The problem is mass urban disturbances and the strain they place on police command and control capabilities, not P2P technologies themselves. During the Los Angeles riots–when the most advanced P2P technologies were pagers–police command and control (C2) broke down due to mistrust and lack of communication between police and political leadership as well as operational failures in planning, interagency training, and coordination. Dealing with multiple tactical incidents across a large and dispersed urban space (dealing with mass in time rather than space) calls on operational design skills that are often sparse in more tactically oriented police departments. Additionally, urban spaces are not linear, and include the insides of buildings as well as the underground and spaces between them. While building a more perfect C2 system and the operational concepts to match are more a matter of organizational structure and operational design than technology, having a means of visualizing the entire operational environment would greatly help build police C2.
One example of a C2 technology that I’ve had the opportunity to see demonstrated is fourDscape. FourDscape is a Common Operating Picture (COP) software that goes beyond a typical situational awareness map to incorporate user-generated data from cameras and sensors and project it into a 4D browser interface. While fourDscape allows users to track the traditional three dimensions of space, it also incorporates time-an undervalued aspect of operations–into the situational awareness map. Linking tactical response to the overall macro picture is also made possible through fourDscape’s ability to overlay specific camera feeds, receive tactical updates, and carry out videoconference. The commander thus has the ability to switch between micro and macro levels of the operation, examine both 3D and 4D dimensions of space and time, and manage sensor data in large urban events.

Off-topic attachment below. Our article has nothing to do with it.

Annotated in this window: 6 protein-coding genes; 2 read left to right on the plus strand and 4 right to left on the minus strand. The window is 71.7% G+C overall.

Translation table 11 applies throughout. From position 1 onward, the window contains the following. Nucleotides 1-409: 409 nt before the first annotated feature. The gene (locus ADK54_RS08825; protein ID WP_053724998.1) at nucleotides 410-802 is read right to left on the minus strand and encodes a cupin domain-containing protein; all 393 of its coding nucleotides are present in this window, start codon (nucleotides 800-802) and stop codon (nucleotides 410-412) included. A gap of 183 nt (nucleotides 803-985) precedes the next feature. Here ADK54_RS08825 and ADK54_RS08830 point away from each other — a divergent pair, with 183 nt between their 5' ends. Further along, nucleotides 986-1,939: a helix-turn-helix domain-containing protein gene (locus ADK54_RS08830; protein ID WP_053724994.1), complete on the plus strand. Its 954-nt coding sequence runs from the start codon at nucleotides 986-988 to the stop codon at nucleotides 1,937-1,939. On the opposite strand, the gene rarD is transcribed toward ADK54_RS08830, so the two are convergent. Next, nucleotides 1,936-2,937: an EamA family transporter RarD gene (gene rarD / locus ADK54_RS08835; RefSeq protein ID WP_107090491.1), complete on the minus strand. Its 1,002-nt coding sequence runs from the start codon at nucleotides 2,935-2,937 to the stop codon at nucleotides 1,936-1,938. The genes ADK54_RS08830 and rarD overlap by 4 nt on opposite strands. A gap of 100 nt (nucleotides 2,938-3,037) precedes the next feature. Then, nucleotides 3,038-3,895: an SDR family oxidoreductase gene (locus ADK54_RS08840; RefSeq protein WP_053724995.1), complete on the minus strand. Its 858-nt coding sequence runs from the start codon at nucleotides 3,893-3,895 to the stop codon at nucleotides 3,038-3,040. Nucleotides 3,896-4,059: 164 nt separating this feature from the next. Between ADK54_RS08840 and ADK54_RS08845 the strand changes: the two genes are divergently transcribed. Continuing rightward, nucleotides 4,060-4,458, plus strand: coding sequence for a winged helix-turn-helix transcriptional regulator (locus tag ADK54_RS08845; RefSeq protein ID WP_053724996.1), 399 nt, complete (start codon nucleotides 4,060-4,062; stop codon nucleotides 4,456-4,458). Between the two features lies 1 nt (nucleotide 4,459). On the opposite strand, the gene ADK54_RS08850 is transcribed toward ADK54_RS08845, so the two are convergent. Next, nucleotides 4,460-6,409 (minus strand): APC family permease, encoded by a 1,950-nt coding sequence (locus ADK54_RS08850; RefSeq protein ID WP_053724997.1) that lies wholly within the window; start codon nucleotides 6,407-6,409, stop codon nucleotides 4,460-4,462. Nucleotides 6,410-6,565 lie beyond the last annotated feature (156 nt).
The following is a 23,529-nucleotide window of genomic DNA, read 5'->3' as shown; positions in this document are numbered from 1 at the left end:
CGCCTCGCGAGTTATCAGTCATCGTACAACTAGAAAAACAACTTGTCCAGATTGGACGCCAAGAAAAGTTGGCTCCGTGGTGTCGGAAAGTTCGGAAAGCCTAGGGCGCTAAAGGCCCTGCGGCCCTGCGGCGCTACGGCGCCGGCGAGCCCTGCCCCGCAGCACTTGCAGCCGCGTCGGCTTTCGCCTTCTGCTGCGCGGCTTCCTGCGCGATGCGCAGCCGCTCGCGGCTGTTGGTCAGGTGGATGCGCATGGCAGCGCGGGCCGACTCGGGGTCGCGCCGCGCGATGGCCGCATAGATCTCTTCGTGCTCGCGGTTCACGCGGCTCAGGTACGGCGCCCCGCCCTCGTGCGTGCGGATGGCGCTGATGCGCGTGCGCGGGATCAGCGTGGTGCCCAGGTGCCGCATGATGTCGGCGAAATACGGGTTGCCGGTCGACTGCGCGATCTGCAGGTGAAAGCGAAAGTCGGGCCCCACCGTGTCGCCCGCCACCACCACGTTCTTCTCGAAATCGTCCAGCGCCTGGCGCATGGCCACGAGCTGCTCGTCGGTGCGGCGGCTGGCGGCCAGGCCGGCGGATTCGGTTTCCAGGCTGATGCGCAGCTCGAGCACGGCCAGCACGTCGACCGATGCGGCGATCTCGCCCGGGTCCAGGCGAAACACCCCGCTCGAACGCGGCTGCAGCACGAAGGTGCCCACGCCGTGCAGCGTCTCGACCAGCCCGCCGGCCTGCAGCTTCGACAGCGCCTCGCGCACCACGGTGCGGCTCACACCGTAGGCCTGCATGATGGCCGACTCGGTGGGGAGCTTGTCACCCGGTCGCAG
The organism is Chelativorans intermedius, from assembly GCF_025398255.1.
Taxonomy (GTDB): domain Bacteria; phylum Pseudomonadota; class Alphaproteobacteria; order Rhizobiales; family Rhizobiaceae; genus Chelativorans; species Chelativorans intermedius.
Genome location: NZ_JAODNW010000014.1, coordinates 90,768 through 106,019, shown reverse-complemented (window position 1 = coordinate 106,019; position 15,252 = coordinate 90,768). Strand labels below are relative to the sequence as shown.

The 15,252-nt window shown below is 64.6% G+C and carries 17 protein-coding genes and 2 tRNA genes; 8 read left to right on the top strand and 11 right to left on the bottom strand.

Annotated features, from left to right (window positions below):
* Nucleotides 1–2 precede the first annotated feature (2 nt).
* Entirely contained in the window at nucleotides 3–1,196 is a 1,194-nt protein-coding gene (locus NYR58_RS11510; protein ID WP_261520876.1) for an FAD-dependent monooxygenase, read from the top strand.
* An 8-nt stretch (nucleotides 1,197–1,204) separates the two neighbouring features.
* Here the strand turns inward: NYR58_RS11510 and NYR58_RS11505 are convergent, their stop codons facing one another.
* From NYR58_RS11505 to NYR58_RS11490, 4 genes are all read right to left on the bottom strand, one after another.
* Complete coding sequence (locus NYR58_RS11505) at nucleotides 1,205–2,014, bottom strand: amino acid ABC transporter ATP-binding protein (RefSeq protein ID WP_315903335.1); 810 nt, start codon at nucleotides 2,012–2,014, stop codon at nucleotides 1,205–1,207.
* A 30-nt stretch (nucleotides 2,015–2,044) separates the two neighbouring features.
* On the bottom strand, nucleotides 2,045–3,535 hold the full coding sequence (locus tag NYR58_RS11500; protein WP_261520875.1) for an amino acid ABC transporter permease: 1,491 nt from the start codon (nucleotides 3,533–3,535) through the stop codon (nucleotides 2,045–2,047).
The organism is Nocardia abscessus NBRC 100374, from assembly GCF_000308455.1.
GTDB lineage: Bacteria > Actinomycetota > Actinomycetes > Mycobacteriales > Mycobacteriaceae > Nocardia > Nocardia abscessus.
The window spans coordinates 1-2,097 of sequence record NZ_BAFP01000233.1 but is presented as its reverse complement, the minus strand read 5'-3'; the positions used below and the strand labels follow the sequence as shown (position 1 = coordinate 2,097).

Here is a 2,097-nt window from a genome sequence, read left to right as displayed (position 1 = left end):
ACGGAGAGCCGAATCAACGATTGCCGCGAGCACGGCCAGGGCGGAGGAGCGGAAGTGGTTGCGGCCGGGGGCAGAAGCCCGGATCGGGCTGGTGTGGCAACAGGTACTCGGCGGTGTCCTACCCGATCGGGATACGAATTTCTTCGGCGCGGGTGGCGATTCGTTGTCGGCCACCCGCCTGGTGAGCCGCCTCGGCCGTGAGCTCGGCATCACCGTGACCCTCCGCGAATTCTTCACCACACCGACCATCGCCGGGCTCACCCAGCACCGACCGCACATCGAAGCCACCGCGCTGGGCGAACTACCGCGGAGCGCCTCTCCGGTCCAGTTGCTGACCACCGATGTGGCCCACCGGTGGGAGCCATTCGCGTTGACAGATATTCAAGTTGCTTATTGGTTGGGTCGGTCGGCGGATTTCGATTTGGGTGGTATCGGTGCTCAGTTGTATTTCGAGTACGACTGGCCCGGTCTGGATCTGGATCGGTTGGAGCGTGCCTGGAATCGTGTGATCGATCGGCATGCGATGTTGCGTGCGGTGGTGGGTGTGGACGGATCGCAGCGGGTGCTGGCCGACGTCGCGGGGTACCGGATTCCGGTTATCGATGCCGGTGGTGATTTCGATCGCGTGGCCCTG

One of the biggest problems with C2 technology, as the late Carl Builder pointed out in a RAND analysis, is that too often commanders become prisoners of their own sensors. Rather than driving the operation with his or her own operational concepts, the commander becomes another decision node in the sensor system and does not actively shape the flow of information. Where fourDscape shines is that the freedom for a commander to go beyond the situation map and the sensor grid to use the diversity of information and fourDscape’s modular and scalable interface to actively shape the information necessary for operational command.
Military developments abroad suggest that integrated intelligence, surveillance, and reconnaissance (ISR) with the ability to target granular levels of detail is the future of urban operations–and much of this technology has civilian application. But technology will be a handmaiden to strong organizational C2, robust training, and leadership rather than a replacement for it. And even in a high-tech world, low-tech and time tested solutions such as mass arrests and riot shields will remain the bread and butter of crowd control for decades to come.